We evaluate each child’s progress according to mastery of specific skills rather than vague letter grades for each subject. For instance, rather than getting an “A” in reading, we may talk to you about how your child has mastered the skill of identifying and creating/using metaphors. In addition, we may communicate to you that your child is reading at a level N in terms of fluency and comprehension according to the Fountas and Pinnell Guided Reading program, which is typically evident in a third-grade setting.
For most skills, the student will receive a number score (1-4) that will reflect their level of mastery. A “4” would indicate the child has mastered the skill(s) involved and gone above and beyond in application of the skill(s). A “3” would indicate the child met the expectations and has adequate mastery of the skill(s). A “2” indicates the student is still working toward mastery. A “1” indicates the student is struggling with the concept and will require substantial support.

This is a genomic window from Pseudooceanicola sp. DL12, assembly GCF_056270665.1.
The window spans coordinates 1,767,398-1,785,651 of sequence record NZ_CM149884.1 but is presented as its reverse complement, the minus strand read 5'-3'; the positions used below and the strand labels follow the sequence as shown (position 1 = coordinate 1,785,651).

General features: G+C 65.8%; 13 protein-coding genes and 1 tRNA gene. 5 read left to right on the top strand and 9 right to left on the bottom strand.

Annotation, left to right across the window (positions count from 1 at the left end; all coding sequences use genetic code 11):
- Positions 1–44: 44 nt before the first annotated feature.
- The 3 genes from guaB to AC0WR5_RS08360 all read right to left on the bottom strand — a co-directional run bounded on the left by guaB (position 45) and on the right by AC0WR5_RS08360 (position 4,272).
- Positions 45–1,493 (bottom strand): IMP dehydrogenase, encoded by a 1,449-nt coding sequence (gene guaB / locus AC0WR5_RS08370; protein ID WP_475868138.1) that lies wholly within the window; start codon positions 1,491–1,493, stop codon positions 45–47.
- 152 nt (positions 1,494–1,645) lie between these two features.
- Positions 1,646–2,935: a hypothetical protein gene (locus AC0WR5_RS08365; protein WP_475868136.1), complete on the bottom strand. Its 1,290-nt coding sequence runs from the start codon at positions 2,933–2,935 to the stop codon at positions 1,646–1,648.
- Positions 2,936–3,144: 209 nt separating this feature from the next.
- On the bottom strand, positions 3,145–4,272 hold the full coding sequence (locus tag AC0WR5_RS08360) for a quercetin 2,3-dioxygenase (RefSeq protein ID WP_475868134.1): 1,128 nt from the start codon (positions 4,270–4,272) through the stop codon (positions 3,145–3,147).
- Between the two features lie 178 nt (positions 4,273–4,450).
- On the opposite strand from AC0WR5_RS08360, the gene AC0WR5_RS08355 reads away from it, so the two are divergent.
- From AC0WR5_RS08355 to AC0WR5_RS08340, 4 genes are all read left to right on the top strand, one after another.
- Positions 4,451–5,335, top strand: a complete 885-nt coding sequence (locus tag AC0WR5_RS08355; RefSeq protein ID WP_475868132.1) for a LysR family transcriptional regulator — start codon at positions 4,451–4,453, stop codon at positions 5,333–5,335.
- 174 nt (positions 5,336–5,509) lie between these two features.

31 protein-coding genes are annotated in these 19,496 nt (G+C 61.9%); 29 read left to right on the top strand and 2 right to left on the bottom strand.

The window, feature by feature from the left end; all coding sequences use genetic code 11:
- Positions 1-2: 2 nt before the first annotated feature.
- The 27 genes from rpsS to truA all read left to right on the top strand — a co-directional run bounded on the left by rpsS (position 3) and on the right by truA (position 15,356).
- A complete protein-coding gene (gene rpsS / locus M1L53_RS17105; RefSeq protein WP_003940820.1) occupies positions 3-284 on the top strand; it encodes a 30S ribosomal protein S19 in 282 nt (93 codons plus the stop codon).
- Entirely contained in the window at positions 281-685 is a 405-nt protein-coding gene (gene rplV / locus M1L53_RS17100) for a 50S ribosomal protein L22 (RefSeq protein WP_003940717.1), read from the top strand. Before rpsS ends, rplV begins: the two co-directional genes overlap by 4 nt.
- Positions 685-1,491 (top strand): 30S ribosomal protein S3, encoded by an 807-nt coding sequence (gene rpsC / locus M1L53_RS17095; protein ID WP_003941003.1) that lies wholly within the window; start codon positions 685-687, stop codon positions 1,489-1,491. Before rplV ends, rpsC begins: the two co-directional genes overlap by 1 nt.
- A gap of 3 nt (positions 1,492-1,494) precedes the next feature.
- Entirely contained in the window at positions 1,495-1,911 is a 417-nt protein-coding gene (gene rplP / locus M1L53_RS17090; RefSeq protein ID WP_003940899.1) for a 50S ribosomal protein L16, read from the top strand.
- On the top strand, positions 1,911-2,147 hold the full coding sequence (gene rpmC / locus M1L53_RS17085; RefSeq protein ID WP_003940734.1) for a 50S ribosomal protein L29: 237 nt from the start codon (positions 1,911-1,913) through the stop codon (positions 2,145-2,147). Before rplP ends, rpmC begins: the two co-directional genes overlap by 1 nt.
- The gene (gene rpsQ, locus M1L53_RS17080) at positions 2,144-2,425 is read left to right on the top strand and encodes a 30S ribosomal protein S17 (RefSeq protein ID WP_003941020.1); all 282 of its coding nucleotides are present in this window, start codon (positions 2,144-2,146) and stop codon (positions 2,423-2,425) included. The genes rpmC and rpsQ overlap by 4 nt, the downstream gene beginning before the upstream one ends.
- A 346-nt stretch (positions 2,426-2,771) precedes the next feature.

If letter grades are important to your understanding of your child’s progress, we can certainly convert our skill-based grading to a letter scale to give you an idea of where your child may be in relation to a child in a traditional school. However, we feel that skill-based grading is more specific and meaningful.
In the 3-5 class, the students will begin to transition into a letter-based grading system, but it will continue to correlate with specific skill sets for each project. Families will always be provided with specific rubrics that highlight the expectations and guidelines. Again, the focus will be on skill assessment rather than general achievement with arbitrary grade labels.